September 6, 2021 by Clare Coffey
Labor Day: it’s a long weekend for barbecues, beers, and lazy afternoons. It’s a final chance to hit the beach, the lake, or the pool. It’s the last hurrah for summer before we dive into colder weather and the challenges of a new school year.
But it’s also an institution with a long history. Labor Day in America dates back to the early 1880s, when leaders in the American Labor Federation and American Association of Machinists proposed a day honoring the economic achievements for the workers whose productivity we all depend on.
New York City held the first Labor Day in 1882; two years later, President Grover Cleveland signed the law that made it a federal holiday.
Unfortunately, Emsi Burning Glass hasn’t been tracking trends in the labor market quite that long. But we do know that the reality of work in America has changed dramatically in the last hundred plus years.
Here’s five facts about the current labor market that might surprise the workers who celebrated the first Labor Day.
When the first Labor Day rolled around, trains were the newest and biggest innovation in moving goods and people across the country. Nowadays, a huge amount of our freight is shipped by truck–which means the convenience of our click-to-buy lifestyles depends on an army of truckers.
In fact, demand for truckers is so high that there are six unique job postings for every hire made in the industry, according to Drivers Wanted, an Emsi Burning Glass report on the commercial driver shortage.
The labor force is chock full of jobs that didn’t exist in the 1880s–and in fact, would be unimaginable then. The first electric power plant in New York was built in the same year as the first Labor Day: 1882. And it served a grand total of 85 customers. Think of how many jobs today depend on electricity–and how none of them existed at the time. But cybersecurity researchers, marketing analysts, UX designers–these, and a host of other occupations like them, have something in common besides the fact that they require an extension cord.
They’re all hybrid jobs.
Hybrid jobs require both technical and human skills: narrowly defined competencies like Java and Tableau, and broad capacities like creativity and strategic thinking. Both sides of the hybrid equation are relatively new: the human skills were probably less in demand when jobs depended more on physical labor (like farm work) or narrow but deep craft mastery (like blacksmithing). And according to The Hybrid Job Economy, these jobs are projected to grow by 21% over the next ten years–double the pace of jobs overall.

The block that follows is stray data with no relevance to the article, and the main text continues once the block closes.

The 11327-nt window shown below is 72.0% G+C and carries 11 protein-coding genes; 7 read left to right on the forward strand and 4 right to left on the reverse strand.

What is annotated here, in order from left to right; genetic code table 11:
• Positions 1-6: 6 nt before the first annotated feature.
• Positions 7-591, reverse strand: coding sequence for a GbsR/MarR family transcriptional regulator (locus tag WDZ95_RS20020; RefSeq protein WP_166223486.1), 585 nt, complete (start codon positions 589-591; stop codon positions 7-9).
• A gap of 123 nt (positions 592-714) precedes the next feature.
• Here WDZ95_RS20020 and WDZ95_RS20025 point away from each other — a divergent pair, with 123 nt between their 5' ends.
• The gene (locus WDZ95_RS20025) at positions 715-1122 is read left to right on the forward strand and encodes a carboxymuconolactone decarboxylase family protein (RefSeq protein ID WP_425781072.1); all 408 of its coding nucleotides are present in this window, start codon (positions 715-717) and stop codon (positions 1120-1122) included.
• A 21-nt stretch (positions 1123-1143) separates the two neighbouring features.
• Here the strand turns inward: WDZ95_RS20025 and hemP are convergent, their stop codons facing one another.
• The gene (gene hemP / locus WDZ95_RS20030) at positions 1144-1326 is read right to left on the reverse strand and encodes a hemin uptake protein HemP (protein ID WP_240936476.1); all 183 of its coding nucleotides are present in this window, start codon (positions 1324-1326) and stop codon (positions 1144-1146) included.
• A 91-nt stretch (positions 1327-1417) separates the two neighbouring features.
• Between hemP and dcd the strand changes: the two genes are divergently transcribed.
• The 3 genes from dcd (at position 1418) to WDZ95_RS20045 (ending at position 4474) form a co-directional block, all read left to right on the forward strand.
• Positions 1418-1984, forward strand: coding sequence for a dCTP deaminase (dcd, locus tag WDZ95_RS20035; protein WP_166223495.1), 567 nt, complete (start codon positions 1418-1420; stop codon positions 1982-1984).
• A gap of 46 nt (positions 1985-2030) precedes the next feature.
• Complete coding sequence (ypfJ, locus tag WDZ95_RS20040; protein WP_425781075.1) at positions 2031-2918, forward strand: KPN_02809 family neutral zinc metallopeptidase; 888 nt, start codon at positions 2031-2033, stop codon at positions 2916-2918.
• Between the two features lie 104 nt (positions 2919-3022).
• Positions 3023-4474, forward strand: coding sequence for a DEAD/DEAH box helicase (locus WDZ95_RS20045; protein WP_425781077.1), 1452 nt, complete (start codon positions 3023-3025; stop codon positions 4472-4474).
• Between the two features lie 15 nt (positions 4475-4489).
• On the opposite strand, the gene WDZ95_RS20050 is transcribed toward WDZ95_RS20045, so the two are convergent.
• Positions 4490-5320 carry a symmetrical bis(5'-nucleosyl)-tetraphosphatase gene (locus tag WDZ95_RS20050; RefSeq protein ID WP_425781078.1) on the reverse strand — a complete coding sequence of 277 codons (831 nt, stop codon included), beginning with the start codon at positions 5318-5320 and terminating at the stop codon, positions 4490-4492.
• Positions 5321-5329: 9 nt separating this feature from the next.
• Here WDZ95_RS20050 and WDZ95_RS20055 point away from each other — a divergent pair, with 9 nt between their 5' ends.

One of the first proponents of the original Labor Day holiday, Matthew Maguire, served as the secretary for Local 344 of the International Association for Machinists in Paterson, New Jersey.
Then as now, machining was a vital role in the manufacturing sector. But in 1882, machining was a job that took place squarely and exclusively in the physical world. Now, 58% percent of all postings for machining jobs call for a digital skill, according to The Digital Talent Forecast, a newly released report.
More and more, the digital and physical worlds interact and overlap–and jobs you might not expect need workers to have a foot in both.
In 1901, Ransom Olds patented the assembly line method that Henry Ford would soon make famous. The specialization of tasks and interchangeability of parts revolutionized the efficiency with which goods could be manufactured, paving the way for the widespread adoption of the automobile.
And that isn’t the only way manufacturing has evolved. As we saw earlier, modern manufacturing involves digital skills like Computer Numerical Controls and AutoCad. But it also involves a host of complex skills around logistics, process improvement, and quality control. In fact, there’s evidence that demand for advanced manufacturing skills outstrips supply. The Skills Gap in Production Roles found that posts for skilled manufacturing jobs tend to remain open 10% longer than posts for general labor.
Manufacturing in 1913 looked different than it did in 1882. Chances are, the industry will look different in 2050 than it does today—with every change opening up a new frontier of needed skills and sought-after workers.
A lot has changed in the US since the 1880 census. Los Angeles, rather than Philadelphia, is the country’s second most populous city. There are more than 38 states. And perhaps most crucially, the US population is no longer growing by 26% per decade.
According to The Demographic Drought, between 2010 and 2020, the US only grew by a total 7.4%. And its population is expected to start shrinking by 2062. With a smaller and smaller prime age workforce, and more and more senior older workers retiring, talent is going to become increasingly difficult to source.
So, as you crack open a beer or toss another burger on the grill this weekend, workers all over the country can rest secure in one unwavering truth in an endless parade of change. Labor, all labor, is valuable, from 1882 to 2021.